So much to write, edit, and read--so little time. For people
    who say, "I want to write." I say: write. We are all writers and
    if you do it on a regular basis, published or not, you know what
    I'm talking about. A not-so-famous author, like most of us,
    Mary Heaton Vorse, who wrote in the latter part of the 19th
    century about politics and literature, who wrote fiction and
    non-fiction during a time when women were supposed to be
    doing domestic chores, is quoted as saying:  "The art of writing
    is applying the seat of the pants to the seat of the chair."
    Well put. Writing is like playing a musical instrument, one must
    practice every day. Once we find our voice, we learn some of the
    rules and then we know enough about the art to break them
    now and again. The result is a personal style. We write to make
    sense out of the chaos, and when we get good enough at it others
    want to read what we wrote. We are all writers because we go
    through every day writing the manuscript of events and
    our understanding of them in our minds, like ribbons of text
    fluttering in the breeze of our existence.

My Writing Life
As an author—fiction and non-fiction—editor, writing and publishing coach, grant writer, historian, and artist,
I am a woman of many projects. I am forced to organize and prioritize my days. Writing comes first.

Ten years ago I retired from a full-time education career to focus on literary endeavors . The first thing I
did was write a memoir. Then I joined a critique group and someone said, "Why would anyone be interested in
your story?" I hadn't formed a thick skin yet (critical for any artist),  so I put
Growing up Nancy  on the
back burner and wrote a novel based on the memoir. My back burner  might look like
a messy closet to some, but it all makes sense to me. I suggest it's OK to pursue multiple urges and projects,
but do keep them organized and let one inform the other and in the end you can pull the bunny out of the hat.
Maybe you'll have an audience, maybe not; I can help.





















              
        
           
 Find out more about my other publications here.

And here's a sample short story

 * * * * *
MY THOUGHTS ON WRITING

To write what others might stay up all night to read is to be willing to practice and learn every day. In  my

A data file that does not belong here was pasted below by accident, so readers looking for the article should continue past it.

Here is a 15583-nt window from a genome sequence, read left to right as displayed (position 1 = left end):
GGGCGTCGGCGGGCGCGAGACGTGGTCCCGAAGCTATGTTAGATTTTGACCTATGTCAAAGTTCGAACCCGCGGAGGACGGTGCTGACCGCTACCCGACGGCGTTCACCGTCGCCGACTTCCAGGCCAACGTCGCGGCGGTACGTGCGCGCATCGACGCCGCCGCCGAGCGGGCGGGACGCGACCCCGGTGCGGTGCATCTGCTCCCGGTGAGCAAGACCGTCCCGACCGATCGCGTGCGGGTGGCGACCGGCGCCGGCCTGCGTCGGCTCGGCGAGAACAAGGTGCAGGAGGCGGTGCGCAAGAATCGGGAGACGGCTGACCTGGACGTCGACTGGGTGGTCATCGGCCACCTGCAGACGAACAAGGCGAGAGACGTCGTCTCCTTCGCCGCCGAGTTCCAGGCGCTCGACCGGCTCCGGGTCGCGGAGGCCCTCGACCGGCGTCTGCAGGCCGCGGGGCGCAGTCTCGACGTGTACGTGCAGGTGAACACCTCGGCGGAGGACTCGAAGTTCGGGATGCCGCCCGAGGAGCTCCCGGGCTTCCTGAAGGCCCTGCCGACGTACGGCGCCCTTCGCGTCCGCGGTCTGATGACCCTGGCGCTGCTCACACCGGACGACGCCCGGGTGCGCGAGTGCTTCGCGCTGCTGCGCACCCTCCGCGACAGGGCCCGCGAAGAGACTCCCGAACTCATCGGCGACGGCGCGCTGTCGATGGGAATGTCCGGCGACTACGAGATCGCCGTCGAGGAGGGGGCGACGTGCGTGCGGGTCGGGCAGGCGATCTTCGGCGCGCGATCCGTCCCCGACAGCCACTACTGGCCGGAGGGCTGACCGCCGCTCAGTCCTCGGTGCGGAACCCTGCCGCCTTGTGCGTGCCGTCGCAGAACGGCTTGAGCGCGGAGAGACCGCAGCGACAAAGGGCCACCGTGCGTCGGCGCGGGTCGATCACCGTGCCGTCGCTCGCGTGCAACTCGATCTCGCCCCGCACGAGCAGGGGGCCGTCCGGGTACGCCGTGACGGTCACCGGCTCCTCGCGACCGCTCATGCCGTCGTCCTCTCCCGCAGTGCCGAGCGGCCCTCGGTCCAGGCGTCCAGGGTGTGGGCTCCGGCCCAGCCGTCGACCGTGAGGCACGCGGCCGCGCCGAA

quest to become a better writer, I attend author readings and lectures. I read religiously what agents and
editors have to say about exceptional writing and the complex pursuit of publication. Every month, I read my
copy of
Poets & Writers cover to cover, submit short stories to literary journals, and pay my fair share of
writing contest submission fees. I am a member of
Women in Portland Publishing and Willamette Writers.    

If you're serious about writing, read and write every day. If it's your passion, this will not be a problem.
Birds must fly, grass must grow, and writers must write. For me, writing a winsome sentence or an engaging
scene is like playing a sonata in the dark, one you've practiced since childhood. It's executed so effortlessly,
you evoke an emotion in everyone who hears you play.

I started writing fiction at the age of eight, and have kept it up all my life. A long time ago, I wrote a
serialized soap opera for the Eugene Magazine: “As the Rain Falls.” I borrowed so much juicy material from
my friends and their foibles, to save my skin I wrote under the nom de plume, La Plume. Since then I’ve used
Camille LaPlume as a handle in all kinds of situations. Now that I’ve exposed my cover, I’ll have to think of
something new should I reinvent myself as a spy
.

camille@camillecole.com
503-914-9515

Then I put the novel on the back burner (someone in a critique
group said I needed a vampire running alongside the car in the
opening scene) and devoted my time to a narrative non-fiction
account of a one-room school born in a chicken coop in my great
grandfather's cherry orchard in 1927. Great Aunt Marion
Parsons committed her life to making the school one of the
highest-ranked in the country. My account of this unique story,
The Brass Bell, reveals why nearly 90 years later those who
are still here reminisced with me about Miss Parsons and the  
red brick school that grew and grew.

To review the history of this unique project, check out
the blog.  I look back fondly on every step of the project.

How to Purchase The Brass Bell:
Contact Camille directly
Sahalie Publishing Company
Amazon.com
photo by: Rachel Hadiashar
Photo by Rachel Hadiashar
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